Writing systems are distinguished from other possible symbolic communication systems in that a writing system is always associated with at least one spoken language. In contrast, visual representations such as drawings, paintings, and non-verbal items on maps, such as contour lines, are not language-related. Some symbols on information signs, such as the symbols for male and female, are also not language related, but can grow to become part of language if they are often used in conjunction with other language elements. Some other symbols, such as numerals and the ampersand, are not directly linked to any specific language, but are often used in writing and thus must be considered part of writing systems.
Every human community possesses language, which many regard as an innate and defining condition of humanity. However, the development of writing systems, and the process by which they have supplanted traditional oral systems of communication, have been sporadic, uneven and slow. Once established, writing systems generally change more slowly than their spoken counterparts. These longstanding changes and adaptions can change by the decade. Thus they often preserve features and expressions which are no longer current in the spoken language. One of the great benefits of writing systems is that they can preserve a permanent record of information expressed in a language.
All writing systems require:
- at least one set of defined base elements or symbols, individually termed signs and collectively called a script;
- at least one set of rules and conventions (orthography) understood and shared by a community, which assigns meaning to the base elements (graphemes), their ordering and relations to one another;
- at least one language (generally spoken) whose constructions are represented and can be recalled by the interpretation of these elements and rules;
- some physical means of distinctly representing the symbols by application to a permanent or semi-permanent medium, so they may be interpreted (usually visually, but tactile systems have also been devised).
In the examination of individual scripts, the study of writing systems has developed along partially independent lines. Thus, the terminology employed differs somewhat from field to field.
Text, writing, reading and orthography
The generic term text refers to an instance of written or spoken material with the former having been transcribed in some way. The act of composing and recording a text may be referred to as writing, and the act of viewing and interpreting the text as reading. Orthography refers to the method and rules of observed writing structure (literal meaning, “correct writing”), and particularly for alphabetic systems, includes the concept of spelling.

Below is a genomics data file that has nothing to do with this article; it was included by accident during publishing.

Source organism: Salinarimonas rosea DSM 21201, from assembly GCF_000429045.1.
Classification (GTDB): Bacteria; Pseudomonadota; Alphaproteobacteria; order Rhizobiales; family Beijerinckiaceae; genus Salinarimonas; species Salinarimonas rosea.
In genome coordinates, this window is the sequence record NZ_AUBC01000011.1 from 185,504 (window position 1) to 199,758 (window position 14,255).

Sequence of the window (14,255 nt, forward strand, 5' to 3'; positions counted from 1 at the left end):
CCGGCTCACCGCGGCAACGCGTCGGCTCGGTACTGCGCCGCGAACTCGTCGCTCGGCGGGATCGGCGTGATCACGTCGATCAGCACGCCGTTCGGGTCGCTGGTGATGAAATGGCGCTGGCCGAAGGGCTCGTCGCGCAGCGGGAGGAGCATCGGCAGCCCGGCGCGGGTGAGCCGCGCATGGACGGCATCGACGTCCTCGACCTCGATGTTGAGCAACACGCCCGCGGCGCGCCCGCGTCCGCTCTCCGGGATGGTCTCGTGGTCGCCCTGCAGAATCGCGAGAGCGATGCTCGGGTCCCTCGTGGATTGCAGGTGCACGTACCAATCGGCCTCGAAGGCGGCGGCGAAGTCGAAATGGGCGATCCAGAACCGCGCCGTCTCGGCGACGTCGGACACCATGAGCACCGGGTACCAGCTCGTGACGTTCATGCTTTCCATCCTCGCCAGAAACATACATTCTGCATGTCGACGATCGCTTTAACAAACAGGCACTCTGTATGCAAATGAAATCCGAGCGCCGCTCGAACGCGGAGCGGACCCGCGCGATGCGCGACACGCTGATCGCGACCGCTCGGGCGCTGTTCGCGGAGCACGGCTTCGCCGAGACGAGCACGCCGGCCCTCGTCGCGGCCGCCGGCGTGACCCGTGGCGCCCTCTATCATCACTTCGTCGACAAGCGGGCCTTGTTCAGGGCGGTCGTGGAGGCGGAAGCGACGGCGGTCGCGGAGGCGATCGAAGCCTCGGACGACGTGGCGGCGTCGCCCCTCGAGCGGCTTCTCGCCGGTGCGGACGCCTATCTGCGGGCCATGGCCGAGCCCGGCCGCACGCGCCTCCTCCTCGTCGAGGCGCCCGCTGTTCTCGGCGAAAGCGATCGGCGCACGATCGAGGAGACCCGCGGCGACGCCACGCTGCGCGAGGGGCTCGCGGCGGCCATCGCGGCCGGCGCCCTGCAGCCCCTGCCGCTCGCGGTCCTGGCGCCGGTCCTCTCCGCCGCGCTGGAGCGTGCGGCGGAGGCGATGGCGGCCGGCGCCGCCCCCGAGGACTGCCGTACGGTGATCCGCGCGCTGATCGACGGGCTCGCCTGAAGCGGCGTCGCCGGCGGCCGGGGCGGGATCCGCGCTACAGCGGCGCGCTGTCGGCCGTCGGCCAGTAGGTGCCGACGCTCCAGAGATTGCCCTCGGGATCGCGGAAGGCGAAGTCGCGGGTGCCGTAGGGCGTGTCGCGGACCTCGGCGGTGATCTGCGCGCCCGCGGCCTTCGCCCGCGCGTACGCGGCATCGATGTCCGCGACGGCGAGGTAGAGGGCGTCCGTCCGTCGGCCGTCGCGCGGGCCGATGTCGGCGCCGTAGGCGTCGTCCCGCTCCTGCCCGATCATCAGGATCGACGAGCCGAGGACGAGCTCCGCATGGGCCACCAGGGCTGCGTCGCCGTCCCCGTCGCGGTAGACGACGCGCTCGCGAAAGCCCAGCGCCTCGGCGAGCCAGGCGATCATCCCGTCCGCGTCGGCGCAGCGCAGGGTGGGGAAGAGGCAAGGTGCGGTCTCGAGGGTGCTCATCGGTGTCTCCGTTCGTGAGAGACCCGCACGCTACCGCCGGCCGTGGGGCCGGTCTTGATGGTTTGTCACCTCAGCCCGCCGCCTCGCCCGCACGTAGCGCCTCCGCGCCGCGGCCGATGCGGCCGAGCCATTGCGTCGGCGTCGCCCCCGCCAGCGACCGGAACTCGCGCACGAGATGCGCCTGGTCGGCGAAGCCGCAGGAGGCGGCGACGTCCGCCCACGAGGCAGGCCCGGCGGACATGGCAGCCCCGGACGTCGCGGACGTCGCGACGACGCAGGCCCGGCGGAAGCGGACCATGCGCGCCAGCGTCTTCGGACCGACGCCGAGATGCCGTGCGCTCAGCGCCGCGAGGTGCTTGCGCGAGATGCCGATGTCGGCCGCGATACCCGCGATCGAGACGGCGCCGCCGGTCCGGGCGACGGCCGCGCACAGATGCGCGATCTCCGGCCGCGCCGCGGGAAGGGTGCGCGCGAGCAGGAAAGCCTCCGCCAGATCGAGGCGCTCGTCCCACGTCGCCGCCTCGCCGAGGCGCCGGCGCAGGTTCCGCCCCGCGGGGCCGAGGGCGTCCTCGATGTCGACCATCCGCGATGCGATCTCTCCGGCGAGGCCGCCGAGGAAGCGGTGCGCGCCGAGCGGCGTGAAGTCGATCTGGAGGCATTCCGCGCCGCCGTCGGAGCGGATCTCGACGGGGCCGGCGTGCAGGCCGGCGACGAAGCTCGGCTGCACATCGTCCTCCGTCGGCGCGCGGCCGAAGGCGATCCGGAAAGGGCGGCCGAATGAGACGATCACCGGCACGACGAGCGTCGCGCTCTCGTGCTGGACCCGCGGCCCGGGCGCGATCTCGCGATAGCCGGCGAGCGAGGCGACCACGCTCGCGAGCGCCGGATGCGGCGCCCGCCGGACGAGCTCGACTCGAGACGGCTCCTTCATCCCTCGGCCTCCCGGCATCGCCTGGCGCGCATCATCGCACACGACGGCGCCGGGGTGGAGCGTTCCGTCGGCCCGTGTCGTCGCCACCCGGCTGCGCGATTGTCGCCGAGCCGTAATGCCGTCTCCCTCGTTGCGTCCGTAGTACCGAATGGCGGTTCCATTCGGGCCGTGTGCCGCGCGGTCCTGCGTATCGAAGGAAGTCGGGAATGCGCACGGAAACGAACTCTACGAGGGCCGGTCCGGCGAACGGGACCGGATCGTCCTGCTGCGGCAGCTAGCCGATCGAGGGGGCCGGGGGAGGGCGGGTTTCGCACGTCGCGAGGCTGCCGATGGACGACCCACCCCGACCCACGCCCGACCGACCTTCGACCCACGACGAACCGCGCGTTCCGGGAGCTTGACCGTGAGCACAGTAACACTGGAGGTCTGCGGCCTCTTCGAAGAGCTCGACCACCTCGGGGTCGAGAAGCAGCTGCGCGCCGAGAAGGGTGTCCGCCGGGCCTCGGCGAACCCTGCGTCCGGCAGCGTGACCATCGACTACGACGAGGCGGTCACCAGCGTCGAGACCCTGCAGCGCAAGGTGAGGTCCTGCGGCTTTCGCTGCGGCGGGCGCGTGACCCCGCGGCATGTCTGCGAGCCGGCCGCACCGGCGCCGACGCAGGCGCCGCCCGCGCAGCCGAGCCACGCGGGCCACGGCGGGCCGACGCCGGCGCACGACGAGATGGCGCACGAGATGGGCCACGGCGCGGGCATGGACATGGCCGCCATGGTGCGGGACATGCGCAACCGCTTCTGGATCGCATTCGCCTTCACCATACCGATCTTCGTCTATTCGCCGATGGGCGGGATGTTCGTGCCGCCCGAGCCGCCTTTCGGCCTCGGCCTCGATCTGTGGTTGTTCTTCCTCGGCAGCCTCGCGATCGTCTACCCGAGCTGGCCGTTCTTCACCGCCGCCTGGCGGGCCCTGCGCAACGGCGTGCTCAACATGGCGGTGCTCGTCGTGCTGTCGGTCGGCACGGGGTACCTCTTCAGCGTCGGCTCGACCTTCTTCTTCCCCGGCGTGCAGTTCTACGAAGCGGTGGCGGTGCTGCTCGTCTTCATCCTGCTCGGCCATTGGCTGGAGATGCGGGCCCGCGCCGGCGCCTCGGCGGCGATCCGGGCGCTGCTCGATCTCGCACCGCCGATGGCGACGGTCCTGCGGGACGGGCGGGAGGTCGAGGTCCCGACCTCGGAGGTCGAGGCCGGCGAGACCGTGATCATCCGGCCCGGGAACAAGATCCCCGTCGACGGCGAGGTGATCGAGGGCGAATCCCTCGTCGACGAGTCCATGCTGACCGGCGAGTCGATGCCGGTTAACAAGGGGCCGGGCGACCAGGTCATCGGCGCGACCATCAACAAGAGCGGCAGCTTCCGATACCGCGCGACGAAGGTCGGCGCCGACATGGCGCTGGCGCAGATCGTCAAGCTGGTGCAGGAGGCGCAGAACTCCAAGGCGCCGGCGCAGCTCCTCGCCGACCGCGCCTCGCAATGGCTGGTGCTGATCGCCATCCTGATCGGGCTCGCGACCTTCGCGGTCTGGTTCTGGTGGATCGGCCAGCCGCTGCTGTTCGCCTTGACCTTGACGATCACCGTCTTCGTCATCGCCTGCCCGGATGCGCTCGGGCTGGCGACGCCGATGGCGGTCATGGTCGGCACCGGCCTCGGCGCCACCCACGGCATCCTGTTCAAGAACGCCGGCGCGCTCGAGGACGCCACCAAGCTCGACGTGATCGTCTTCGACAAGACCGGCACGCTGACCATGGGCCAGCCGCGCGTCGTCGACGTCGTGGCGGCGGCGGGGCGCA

Grapheme and phoneme
A grapheme is a specific base unit of a writing system. They are the minimally significant elements which taken together comprise the set of “building blocks” out of which texts made up of one or more writing systems may be constructed, along with rules of correspondence and use. The concept is similar to that of the phoneme used in the study of spoken languages. For example, in the Latin-based writing system of standard contemporary English, examples of graphemes include the majuscule and minuscule forms of the twenty-six letters of the alphabet (corresponding to various phonemes), marks of punctuation (mostly non-phonemic), and a few other symbols such as those for numerals (logograms for numbers).
An individual grapheme may be represented in a wide variety of ways, where each variation is visually distinct in some regard, but all are interpreted as representing the “same” grapheme. These individual variations are known as allographs of a grapheme (compare with the term allophone used in linguistic study). For example, the minuscule letter a has different allographs when written as a cursive, block, or typed letter. The choice of a particular allograph may be influenced by the medium used, the writing instrument, the stylistic choice of the writer, the preceding and following graphemes in the text, the time available for writing, the intended audience, and the largely unconscious features of an individual’s handwriting.